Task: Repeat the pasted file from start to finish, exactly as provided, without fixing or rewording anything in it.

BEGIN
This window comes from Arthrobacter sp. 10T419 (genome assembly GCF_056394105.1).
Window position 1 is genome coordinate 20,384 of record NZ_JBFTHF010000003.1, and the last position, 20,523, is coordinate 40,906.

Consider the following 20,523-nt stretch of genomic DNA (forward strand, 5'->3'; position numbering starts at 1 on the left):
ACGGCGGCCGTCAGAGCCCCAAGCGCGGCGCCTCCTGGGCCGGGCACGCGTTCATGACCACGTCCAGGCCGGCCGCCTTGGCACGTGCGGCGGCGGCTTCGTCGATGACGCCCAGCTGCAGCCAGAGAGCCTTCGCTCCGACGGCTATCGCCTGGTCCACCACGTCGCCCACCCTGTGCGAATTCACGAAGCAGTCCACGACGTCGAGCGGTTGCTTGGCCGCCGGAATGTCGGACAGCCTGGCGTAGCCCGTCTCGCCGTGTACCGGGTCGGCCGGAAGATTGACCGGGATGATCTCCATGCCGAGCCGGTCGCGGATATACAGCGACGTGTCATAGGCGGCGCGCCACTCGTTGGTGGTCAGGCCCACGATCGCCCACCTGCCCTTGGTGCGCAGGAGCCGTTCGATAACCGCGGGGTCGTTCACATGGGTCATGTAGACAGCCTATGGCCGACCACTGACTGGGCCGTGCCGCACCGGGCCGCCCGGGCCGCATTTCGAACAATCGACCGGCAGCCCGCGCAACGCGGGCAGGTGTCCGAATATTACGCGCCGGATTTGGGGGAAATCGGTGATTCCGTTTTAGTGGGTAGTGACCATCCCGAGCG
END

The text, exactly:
This window comes from Arthrobacter sp. 10T419 (genome assembly GCF_056394105.1).
Window position 1 is genome coordinate 20,384 of record NZ_JBFTHF010000003.1, and the last position, 20,523, is coordinate 40,906.

Consider the following 20,523-nt stretch of genomic DNA (forward strand, 5'->3'; position numbering starts at 1 on the left):
ACGGCGGCCGTCAGAGCCCCAAGCGCGGCGCCTCCTGGGCCGGGCACGCGTTCATGACCACGTCCAGGCCGGCCGCCTTGGCACGTGCGGCGGCGGCTTCGTCGATGACGCCCAGCTGCAGCCAGAGAGCCTTCGCTCCGACGGCTATCGCCTGGTCCACCACGTCGCCCACCCTGTGCGAATTCACGAAGCAGTCCACGACGTCGAGCGGTTGCTTGGCCGCCGGAATGTCGGACAGCCTGGCGTAGCCCGTCTCGCCGTGTACCGGGTCGGCCGGAAGATTGACCGGGATGATCTCCATGCCGAGCCGGTCGCGGATATACAGCGACGTGTCATAGGCGGCGCGCCACTCGTTGGTGGTCAGGCCCACGATCGCCCACCTGCCCTTGGTGCGCAGGAGCCGTTCGATAACCGCGGGGTCGTTCACATGGGTCATGTAGACAGCCTATGGCCGACCACTGACTGGGCCGTGCCGCACCGGGCCGCCCGGGCCGCATTTCGAACAATCGACCGGCAGCCCGCGCAACGCGGGCAGGTGTCCGAATATTACGCGCCGGATTTGGGGGAAATCGGTGATTCCGTTTTAGTGGGTAGTGACCATCCCGAGCG